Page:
At its core, Pusha T's rhyming style is a simple one, opting for a clean, enunciated display of street rap. His bars concern hustling, dealing, enforcing, fraternal bonds, legality, and other topics that fall under the gangland umbrella. He has demonstrated time and time again that he is able to write about such topics, and yet lend them depth thanks to his own unique perspective and experience. Considering that the majority of this record and his backcatalogue at large are first-person narratives, there is a complicity in his technique that allows the experience to feel genuine and hard-hitting. 'Call My Bluff', a troubling and ominous threat of reprisal is a wonderful display of controlled psychopathy, feeling morbid and extreme but never crossing boundaries into transgressive or even outright. He opines,
'Callin' my bluff, gon' answer "Hello?"
service with a smile when I hand out halos.
Shot clock shooters; when I point 'em, they go.
Now everybody askin' what happened.
It's bombast with a silencer fitted, calculated and cold yet with an affectless eloquence. Conversely, the frantic rush of 'Let The Smokers Shine The Coupes', with its tirade of braggadocio and vindictive bars has a sense of amused carelessness just beneath the kinetic surface, as Push muses on street successes and lack of concern for anyone foolish enough to stand in his way. His style is able to flip from detailed and expository to vehement and hostile between bars, with his delivery frequently mirroring this shift with appropriate modulation. The vulgar, slinky beat of opener 'Brambleton' exemplifies this, with the stuttering flow often changing expressive tactics within the same line. It's riveting and a perfect showcase for why Pusha T's subject matter is but a small facet of his hip-hop brand. The release throughout is a glowing representation of ability, allowing ideas to be explored through form and content by way of broad, developed sweeps, rather than fleeting, trimmed-down diversions a la Daytona.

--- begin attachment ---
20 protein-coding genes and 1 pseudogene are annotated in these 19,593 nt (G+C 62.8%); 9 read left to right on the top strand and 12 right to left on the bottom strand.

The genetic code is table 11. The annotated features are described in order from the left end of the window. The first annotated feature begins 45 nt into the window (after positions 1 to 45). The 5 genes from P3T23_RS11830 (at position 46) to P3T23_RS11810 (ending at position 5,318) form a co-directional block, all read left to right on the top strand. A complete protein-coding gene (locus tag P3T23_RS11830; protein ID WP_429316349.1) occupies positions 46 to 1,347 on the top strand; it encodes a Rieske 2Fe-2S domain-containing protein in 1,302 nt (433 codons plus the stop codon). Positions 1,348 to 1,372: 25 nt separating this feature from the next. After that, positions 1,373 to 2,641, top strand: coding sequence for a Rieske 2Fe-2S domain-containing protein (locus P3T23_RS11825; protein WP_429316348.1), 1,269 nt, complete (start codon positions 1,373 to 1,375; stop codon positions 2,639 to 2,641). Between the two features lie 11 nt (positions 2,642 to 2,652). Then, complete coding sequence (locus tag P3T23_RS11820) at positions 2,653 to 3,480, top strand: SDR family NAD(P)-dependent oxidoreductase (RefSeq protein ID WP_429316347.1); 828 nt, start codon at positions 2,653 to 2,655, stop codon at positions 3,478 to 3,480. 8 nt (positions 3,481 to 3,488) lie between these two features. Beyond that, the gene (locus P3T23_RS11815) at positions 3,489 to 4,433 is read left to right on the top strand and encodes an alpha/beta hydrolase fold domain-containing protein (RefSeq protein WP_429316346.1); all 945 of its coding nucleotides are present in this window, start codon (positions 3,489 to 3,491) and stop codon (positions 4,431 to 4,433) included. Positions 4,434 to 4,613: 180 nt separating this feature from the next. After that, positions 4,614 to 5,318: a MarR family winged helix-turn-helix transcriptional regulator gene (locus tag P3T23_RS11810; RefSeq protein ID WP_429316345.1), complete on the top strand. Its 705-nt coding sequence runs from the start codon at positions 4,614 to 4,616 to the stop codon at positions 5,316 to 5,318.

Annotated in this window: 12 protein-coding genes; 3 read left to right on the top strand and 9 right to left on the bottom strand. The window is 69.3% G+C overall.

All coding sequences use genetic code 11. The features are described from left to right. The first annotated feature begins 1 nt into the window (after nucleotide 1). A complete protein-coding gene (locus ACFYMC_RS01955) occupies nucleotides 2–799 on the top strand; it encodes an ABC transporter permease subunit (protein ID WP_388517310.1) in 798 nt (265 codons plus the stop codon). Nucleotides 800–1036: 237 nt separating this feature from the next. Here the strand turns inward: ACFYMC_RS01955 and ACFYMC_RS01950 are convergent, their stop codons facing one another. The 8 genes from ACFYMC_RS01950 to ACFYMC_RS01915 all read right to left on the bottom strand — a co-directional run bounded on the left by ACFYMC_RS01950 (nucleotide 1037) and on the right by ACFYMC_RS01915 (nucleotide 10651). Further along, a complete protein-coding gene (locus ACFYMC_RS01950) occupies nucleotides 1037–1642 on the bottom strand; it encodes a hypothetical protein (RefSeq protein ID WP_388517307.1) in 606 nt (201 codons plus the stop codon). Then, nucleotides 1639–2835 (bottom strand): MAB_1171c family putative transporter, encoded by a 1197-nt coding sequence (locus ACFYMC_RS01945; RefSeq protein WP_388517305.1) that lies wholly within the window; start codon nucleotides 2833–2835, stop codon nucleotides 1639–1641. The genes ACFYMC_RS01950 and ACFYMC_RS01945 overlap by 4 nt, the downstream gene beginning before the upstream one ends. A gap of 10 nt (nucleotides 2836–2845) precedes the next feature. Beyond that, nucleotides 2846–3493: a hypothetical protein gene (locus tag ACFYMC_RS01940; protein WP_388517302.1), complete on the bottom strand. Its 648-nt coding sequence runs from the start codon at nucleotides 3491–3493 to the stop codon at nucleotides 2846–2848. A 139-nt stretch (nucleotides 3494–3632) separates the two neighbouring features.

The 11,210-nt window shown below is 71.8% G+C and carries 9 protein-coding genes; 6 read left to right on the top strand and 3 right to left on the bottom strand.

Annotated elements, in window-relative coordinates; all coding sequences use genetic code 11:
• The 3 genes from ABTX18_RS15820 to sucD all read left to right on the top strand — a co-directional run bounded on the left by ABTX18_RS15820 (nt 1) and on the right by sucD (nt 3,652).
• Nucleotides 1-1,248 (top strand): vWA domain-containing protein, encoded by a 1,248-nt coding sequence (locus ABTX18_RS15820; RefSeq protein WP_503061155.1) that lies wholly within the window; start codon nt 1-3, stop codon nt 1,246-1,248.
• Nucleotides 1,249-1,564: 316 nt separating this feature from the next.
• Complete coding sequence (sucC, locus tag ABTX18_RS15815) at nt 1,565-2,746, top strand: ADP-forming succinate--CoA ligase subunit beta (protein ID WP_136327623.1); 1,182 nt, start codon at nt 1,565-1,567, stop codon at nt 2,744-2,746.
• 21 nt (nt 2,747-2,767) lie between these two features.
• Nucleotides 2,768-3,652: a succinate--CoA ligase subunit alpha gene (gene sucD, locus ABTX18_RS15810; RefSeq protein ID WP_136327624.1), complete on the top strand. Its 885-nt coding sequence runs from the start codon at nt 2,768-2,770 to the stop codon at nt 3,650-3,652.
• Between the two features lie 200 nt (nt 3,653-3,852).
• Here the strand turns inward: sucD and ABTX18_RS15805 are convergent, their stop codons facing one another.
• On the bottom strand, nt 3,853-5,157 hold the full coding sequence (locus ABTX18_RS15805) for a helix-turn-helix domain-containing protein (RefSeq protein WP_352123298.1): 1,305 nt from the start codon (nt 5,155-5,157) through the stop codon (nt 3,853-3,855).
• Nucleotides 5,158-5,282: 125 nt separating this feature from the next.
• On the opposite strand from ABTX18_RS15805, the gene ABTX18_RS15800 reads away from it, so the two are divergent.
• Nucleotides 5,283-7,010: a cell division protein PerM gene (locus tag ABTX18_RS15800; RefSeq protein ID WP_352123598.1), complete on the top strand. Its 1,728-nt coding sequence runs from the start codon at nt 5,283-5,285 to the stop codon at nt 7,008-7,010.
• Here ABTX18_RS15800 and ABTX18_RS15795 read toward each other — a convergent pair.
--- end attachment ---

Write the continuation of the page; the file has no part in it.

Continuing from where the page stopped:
Pusha T's credibility in the hip-hop scene is well-established by this point and he is something of a darling when it comes to noteworthy rappers. It's heartening to see him, then, still grinding and perfecting his craft whilst improving upon his own groundwork every step of the way. It's Almost Dry is fully formed and another exciting foray into the rapper's notorious world, with a forward-thinking production style and carefully penned lyrics. Push himself is en pointe as always, flirting with new flow techniques here and there but still giving listeners the forthright and uncompromising ground-level wisdom he has become so adept at. According to Push, It's Almost Dry as a title is an allusion to both a painting on a canvas that is nearing completion and to the production of illicit goods for street sale; a nice little double-entendre that serves the albums themes and its importance on the scene admirably. Yet, it is also appropriate to consider the title a reference to Pusha T's style itself being 'almost dry'. A 'drying out' period for the rapper could easily refer to his initial solo efforts; whilst impressive and entertaining to be sure, they lacked that 'artist's voice' that goes beyond mere distinctive vocals, flows or beats. In partnering with Kanye on Daytona, Push was clearly able to pursue and identify what that voice was, and craft a release more indicative of a personal, signature sound. If Daytona was that gestation process (an idea supported by its short length), then It's Almost Dry is its distillation and refinement into pure, solid matter. The first thing we do when selecting an album to listen to is consider the title. In Pusha T's case, the album the title refers to is so nearly dry that by the time the music starts flowing, the drying process is entirely complete. It's ready to experience, much like the dichotomy of that finished masterpiece or dried-out crack rocks. It's been drying for awhile, but now here it is; a cumulation of the rapper's blooming career and sharpening abilities. It's Almost Dry, but it'll be ready when you are.